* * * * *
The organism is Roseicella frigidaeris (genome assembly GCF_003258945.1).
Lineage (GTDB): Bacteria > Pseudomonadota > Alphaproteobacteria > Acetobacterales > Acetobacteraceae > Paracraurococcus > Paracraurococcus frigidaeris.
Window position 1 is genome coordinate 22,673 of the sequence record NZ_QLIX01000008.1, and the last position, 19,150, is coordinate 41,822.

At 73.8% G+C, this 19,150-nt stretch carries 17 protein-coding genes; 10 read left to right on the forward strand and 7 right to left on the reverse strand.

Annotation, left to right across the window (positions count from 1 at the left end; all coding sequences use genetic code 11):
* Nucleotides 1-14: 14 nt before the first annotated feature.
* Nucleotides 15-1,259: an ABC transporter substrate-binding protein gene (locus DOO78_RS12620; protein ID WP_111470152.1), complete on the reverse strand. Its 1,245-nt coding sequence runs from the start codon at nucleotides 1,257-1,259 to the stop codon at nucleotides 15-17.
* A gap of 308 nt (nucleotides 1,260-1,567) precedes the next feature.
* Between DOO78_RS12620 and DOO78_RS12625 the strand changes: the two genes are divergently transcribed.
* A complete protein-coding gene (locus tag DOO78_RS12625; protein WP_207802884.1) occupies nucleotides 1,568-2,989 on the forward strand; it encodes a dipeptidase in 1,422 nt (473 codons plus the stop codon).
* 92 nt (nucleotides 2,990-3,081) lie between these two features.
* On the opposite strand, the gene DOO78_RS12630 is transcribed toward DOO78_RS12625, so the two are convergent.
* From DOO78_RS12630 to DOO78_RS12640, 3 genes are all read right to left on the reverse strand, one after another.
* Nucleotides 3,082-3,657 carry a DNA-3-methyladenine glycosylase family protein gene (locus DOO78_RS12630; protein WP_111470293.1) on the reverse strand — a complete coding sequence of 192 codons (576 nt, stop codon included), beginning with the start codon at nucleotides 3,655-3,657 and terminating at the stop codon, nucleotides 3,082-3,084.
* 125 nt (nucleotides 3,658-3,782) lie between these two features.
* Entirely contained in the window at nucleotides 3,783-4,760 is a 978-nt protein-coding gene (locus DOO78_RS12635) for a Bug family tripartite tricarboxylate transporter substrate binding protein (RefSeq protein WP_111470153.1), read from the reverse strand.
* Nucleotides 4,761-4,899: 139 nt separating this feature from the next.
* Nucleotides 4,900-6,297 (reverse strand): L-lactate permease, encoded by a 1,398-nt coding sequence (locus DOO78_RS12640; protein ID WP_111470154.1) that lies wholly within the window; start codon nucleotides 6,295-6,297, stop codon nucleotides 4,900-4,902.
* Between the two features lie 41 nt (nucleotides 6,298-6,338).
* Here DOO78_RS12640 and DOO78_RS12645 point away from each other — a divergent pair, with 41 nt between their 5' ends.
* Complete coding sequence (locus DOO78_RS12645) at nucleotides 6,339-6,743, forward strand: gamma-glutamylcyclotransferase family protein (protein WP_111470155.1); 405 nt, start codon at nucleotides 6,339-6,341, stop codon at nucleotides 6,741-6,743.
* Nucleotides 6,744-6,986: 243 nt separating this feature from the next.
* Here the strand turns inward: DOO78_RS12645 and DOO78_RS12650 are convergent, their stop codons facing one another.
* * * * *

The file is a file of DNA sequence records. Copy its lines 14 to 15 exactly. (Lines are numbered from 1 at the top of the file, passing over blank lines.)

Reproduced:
* Nucleotides 3,082-3,657 carry a DNA-3-methyladenine glycosylase family protein gene (locus DOO78_RS12630; protein WP_111470293.1) on the reverse strand — a complete coding sequence of 192 codons (576 nt, stop codon included), beginning with the start codon at nucleotides 3,655-3,657 and terminating at the stop codon, nucleotides 3,082-3,084.
* 125 nt (nucleotides 3,658-3,782) lie between these two features.